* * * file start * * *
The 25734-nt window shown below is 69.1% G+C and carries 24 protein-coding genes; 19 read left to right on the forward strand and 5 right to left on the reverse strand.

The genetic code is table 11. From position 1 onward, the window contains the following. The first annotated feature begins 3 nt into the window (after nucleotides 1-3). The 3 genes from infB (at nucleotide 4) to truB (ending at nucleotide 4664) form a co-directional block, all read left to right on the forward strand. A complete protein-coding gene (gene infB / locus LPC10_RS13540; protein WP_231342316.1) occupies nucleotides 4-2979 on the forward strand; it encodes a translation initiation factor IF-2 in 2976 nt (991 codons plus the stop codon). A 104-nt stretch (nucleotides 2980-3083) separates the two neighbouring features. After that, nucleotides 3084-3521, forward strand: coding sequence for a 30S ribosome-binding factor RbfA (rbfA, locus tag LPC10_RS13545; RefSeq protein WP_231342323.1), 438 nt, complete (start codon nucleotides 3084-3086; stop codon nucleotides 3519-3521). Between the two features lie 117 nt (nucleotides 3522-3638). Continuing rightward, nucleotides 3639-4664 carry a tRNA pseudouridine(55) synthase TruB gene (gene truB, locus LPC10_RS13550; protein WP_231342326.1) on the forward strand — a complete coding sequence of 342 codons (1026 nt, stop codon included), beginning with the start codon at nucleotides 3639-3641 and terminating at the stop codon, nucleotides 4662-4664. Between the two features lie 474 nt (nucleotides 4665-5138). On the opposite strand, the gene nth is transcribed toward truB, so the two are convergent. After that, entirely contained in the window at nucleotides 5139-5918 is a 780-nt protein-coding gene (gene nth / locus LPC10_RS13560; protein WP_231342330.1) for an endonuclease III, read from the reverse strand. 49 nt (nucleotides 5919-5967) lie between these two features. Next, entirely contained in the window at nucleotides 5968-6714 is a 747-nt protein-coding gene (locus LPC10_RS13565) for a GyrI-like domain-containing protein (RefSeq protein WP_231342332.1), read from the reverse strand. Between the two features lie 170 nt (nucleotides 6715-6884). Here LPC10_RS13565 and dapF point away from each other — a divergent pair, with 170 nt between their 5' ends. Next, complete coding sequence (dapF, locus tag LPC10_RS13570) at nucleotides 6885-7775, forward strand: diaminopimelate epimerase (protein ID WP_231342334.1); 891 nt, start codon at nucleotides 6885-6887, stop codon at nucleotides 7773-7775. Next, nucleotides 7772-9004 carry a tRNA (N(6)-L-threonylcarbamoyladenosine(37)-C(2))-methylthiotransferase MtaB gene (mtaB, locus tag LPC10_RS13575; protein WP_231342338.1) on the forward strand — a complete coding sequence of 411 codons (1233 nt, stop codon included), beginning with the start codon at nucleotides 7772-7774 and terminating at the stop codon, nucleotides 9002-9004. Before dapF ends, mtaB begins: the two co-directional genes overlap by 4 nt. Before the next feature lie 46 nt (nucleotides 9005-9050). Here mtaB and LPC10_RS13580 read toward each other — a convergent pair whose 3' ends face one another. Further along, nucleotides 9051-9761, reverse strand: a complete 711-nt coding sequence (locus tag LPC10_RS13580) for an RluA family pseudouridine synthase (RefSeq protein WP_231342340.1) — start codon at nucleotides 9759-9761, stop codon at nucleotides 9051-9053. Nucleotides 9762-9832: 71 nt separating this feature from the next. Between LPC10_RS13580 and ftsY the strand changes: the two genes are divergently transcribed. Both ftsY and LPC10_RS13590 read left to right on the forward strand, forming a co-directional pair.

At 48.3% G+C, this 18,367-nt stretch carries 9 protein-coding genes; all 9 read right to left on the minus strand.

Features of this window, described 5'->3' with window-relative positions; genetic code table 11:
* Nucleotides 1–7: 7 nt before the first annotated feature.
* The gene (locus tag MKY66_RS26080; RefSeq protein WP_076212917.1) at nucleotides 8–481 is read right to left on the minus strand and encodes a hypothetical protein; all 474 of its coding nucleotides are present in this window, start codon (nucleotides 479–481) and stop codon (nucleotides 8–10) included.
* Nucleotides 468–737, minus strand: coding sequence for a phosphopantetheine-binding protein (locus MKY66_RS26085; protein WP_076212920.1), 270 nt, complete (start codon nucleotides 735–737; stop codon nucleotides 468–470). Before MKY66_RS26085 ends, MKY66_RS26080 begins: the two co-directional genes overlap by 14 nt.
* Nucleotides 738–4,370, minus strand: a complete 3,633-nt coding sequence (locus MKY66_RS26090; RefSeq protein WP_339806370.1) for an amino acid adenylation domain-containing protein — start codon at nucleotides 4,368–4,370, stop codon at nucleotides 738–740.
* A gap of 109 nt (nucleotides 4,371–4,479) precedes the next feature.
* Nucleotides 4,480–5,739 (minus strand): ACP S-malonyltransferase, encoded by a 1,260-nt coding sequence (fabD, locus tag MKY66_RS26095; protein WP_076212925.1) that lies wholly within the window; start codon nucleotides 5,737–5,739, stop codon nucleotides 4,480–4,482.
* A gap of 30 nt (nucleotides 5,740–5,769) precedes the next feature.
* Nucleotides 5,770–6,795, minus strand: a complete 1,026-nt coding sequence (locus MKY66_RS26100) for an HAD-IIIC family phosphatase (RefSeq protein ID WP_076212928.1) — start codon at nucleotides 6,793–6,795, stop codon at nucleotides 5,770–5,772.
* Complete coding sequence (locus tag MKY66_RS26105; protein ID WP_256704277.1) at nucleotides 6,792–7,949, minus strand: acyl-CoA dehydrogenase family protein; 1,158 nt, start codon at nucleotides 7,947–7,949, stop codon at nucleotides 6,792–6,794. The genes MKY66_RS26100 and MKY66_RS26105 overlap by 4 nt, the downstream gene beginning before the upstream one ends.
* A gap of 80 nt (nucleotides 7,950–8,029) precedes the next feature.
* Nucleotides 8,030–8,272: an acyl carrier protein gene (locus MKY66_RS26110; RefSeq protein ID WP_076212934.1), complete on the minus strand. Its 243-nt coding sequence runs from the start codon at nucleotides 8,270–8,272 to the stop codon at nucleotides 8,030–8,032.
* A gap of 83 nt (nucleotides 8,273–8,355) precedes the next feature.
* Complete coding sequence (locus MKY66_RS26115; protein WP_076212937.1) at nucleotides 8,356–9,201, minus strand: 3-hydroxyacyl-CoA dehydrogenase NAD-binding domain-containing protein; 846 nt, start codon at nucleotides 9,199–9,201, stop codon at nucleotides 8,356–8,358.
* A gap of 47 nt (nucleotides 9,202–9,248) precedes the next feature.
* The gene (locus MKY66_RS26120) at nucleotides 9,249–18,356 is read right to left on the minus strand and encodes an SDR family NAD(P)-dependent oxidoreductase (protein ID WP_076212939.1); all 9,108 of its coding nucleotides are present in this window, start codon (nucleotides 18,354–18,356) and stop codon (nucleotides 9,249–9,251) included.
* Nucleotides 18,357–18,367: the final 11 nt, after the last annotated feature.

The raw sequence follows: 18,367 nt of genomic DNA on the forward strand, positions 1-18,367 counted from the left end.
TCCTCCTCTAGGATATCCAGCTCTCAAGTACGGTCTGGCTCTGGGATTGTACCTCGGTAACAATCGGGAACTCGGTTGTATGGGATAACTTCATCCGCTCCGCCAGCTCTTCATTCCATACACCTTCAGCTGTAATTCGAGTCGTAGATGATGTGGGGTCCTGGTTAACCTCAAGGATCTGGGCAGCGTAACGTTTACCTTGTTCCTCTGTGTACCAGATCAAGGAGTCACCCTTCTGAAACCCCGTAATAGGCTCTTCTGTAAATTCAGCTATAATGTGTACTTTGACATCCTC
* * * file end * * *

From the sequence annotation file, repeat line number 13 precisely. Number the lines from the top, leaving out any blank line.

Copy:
* Complete coding sequence (locus tag MKY66_RS26105; protein ID WP_256704277.1) at nucleotides 6,792–7,949, minus strand: acyl-CoA dehydrogenase family protein; 1,158 nt, start codon at nucleotides 7,947–7,949, stop codon at nucleotides 6,792–6,794. The genes MKY66_RS26100 and MKY66_RS26105 overlap by 4 nt, the downstream gene beginning before the upstream one ends.